It’s unclear if the relatively understated Royals room is meant to be understated because it’s also meant to be respectful. It offers some fun facts (Eugenie was the only royal whose baptism was televised. The Queen owns all the swans in the Thames.), a little liability-free speculating, and no garish death portraits or replicas. An interactive cover briefly summarized how affected Americans were by Diana’s death, and was quick to note that the National Enquirer was not part of the high-speed chase the night she died.
Then, off to the side, you're free to flip through various National Enquirer headlines through the years of their Royals coverage. While the rest of the room feels like a fairly benign celebration of hereditary monarchy, the covers reveal the dark core of National Enquirer’s coverage of them. Headlines were cruel, speculative, and often the result of harassment and stalking. One spread included shots of Diana in private moments, wearing a very conservative one-piece bathing suit. The captions referred to her as “her royal thighness.” Another, from the nineties, claims Charles is going to give up the throne to marry Camilla.
It would have been easy to miss this in a room of more flashy exhibits that amounted, mostly, to fun royal trivia. (Did you know the Queen owns all the dolphins in English waters?) But once I flipped through years of tabloid coverage of the royals, the tension of the entire experience was impossible to ignore. It was a mostly light-hearted, fun look at the Windsors, from a publication that had tormented them, nestled among rooms of similarly exploited public figures. And the royal who's celebrated most of all? Princess Diana, who spent the vast majority of her adult life, not just the night she died, hounded by paparazzi.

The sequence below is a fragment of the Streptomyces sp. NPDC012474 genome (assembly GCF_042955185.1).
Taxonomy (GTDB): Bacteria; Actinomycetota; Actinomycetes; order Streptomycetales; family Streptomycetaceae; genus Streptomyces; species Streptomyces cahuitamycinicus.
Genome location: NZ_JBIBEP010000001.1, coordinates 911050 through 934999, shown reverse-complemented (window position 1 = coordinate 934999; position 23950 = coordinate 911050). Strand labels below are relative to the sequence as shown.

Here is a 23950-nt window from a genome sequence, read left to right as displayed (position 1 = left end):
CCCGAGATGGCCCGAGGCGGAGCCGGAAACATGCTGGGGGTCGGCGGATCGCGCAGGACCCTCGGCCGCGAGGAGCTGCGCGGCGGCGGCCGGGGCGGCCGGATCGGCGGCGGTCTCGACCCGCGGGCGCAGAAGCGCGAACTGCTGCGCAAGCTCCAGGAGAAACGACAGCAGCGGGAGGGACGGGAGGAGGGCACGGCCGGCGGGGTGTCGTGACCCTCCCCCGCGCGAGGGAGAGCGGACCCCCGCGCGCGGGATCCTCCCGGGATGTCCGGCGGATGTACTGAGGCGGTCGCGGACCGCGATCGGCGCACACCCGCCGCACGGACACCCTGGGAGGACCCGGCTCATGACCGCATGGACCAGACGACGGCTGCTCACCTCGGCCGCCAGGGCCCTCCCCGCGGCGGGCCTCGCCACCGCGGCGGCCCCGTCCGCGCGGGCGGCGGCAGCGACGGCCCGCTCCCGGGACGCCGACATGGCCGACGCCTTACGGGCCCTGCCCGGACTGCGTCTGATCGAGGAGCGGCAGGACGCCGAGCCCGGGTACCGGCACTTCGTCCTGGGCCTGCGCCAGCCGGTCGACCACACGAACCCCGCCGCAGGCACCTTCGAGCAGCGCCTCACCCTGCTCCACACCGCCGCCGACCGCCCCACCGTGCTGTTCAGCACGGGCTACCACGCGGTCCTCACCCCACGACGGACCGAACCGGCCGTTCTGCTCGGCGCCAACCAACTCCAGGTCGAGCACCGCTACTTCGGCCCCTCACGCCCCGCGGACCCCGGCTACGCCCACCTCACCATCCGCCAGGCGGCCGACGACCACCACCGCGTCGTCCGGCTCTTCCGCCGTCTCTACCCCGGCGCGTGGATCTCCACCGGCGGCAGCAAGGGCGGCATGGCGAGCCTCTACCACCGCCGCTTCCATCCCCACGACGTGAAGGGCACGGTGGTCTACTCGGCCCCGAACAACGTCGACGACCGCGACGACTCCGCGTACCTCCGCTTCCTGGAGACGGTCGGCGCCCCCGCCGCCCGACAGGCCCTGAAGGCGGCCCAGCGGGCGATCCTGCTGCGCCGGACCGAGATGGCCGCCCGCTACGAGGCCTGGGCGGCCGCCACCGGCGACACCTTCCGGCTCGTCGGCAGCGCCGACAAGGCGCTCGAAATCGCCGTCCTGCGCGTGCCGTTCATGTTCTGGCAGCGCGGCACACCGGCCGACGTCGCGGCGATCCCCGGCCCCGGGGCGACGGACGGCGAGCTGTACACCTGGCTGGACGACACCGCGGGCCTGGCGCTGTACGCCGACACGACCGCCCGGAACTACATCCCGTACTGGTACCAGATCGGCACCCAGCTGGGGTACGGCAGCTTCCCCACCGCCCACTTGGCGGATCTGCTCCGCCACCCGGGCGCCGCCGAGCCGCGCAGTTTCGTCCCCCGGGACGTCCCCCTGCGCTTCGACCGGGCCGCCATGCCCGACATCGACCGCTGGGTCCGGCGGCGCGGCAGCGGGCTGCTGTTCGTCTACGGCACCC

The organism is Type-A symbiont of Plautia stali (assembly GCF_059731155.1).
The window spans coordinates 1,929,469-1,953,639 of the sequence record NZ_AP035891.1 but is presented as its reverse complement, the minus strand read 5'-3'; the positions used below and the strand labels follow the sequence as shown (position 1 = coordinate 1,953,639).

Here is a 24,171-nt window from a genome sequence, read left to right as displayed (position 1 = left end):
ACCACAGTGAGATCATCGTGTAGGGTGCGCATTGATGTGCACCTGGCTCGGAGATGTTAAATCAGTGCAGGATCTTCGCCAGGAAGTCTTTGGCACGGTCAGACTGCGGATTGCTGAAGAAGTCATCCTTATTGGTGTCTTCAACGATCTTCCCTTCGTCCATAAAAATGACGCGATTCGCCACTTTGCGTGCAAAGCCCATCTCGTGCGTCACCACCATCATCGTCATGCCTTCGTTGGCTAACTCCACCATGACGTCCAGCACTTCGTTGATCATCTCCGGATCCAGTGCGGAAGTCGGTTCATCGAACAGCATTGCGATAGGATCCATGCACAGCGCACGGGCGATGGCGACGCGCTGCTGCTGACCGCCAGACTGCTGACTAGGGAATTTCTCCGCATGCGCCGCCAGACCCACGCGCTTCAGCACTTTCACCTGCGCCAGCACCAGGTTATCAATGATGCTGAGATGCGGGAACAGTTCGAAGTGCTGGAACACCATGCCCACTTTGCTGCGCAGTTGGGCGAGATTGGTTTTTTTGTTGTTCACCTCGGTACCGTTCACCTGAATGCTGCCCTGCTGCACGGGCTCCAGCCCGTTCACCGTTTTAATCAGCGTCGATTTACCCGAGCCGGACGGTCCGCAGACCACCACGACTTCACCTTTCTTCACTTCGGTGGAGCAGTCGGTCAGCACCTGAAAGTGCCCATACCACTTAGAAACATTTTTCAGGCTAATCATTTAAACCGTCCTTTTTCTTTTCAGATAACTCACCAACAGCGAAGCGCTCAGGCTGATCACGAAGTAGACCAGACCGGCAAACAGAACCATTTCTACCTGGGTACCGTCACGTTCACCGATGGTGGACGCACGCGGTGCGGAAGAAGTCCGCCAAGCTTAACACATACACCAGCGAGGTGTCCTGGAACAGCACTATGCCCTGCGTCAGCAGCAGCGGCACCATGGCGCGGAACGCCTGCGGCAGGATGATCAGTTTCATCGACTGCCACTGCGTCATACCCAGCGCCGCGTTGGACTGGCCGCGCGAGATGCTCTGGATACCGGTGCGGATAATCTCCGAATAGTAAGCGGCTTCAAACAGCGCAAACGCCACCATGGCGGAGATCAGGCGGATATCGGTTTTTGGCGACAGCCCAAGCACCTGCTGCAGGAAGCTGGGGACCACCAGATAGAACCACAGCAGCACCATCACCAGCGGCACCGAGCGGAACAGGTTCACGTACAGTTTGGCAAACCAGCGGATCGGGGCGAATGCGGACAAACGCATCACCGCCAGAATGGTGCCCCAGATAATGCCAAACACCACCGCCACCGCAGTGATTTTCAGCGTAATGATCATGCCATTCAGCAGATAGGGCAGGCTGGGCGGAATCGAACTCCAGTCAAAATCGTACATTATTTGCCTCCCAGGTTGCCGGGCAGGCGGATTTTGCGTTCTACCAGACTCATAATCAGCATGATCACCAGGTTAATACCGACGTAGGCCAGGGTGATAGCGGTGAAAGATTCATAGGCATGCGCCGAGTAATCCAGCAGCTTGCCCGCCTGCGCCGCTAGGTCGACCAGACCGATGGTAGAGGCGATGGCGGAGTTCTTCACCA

National Enquirer Live doesn’t seem particularly concerned with defending or explaining its editorial practices, except to continually, implicity lay the blame at the feet of their readers. Audio in the app and wall text drives home the point several times throughout: They were merely giving the public what they wanted. The Enquirer torments these people because we can’t look away, and we can’t look away because we are given the spectacle, creating a sort of tabloid ouroboros.
Inside the Royals room, I felt like I was conversing with my own darkest urges.
The National Enquirer Live experience celebrates the publication, of course, but it also feeds our own appetite for the topics it covers: fame, crime, and conspiracy. That millions loved Diana is not questioned. That millions also craved and felt entitled to glimpses into her life — which ultimately cost her her life — is also not questioned. Instead the implied takeaway: You can care about someone deeply, and also not really care about them at all.
It doesn’t take a lot of distance to know how exploitative it all is. But even as I grappled with my own ambivalence about it, I was also having fun. Tabloid gossip spread out over several rooms with photo booths and video and fun facts and wild speculation is fun.
It was fun to play Path To The Throne, even though it was literally plotting mass death events to see what kind of catastrophe would have to strike an actual living family for each person in it to become monarch. (Sorry, Eugenie, you will never rule.) It was fun to crawl into the alien ball pit and laugh at conspiracy theories. Tabloids are experts into tapping into what intrigues and fascinates us. To say I didn’t enjoy it reminds me of people who sniff about hating fast food; it’s chemically designed to be irresistible.
As we exited into the parking lot, a woman walking in stopped me and my friend and said, “Is it worth it?” I shrugged, because I didn’t know what to say. Is it worth the admission fee? Is it worth the cost to human lives, even those who owe their livelihood to public fascination? Is it worth thinking about our own role in this billion-dollar industry? Just like the various questions posed throughout our journey about Bigfoot, JFK, and Princess Di, National Enquirer Live will give you no answers. I left with no moral high ground. I can only say for sure that, yes, it is worth getting the deluxe ticket package. It’s only $2 more, and you’ll get a fake National Enquirer cover with your own face on it to print, post, or just save on your camera roll. After immersing yourself in a tabloid, it only seems appropriate punishment that, at the end, you become a part of it, too.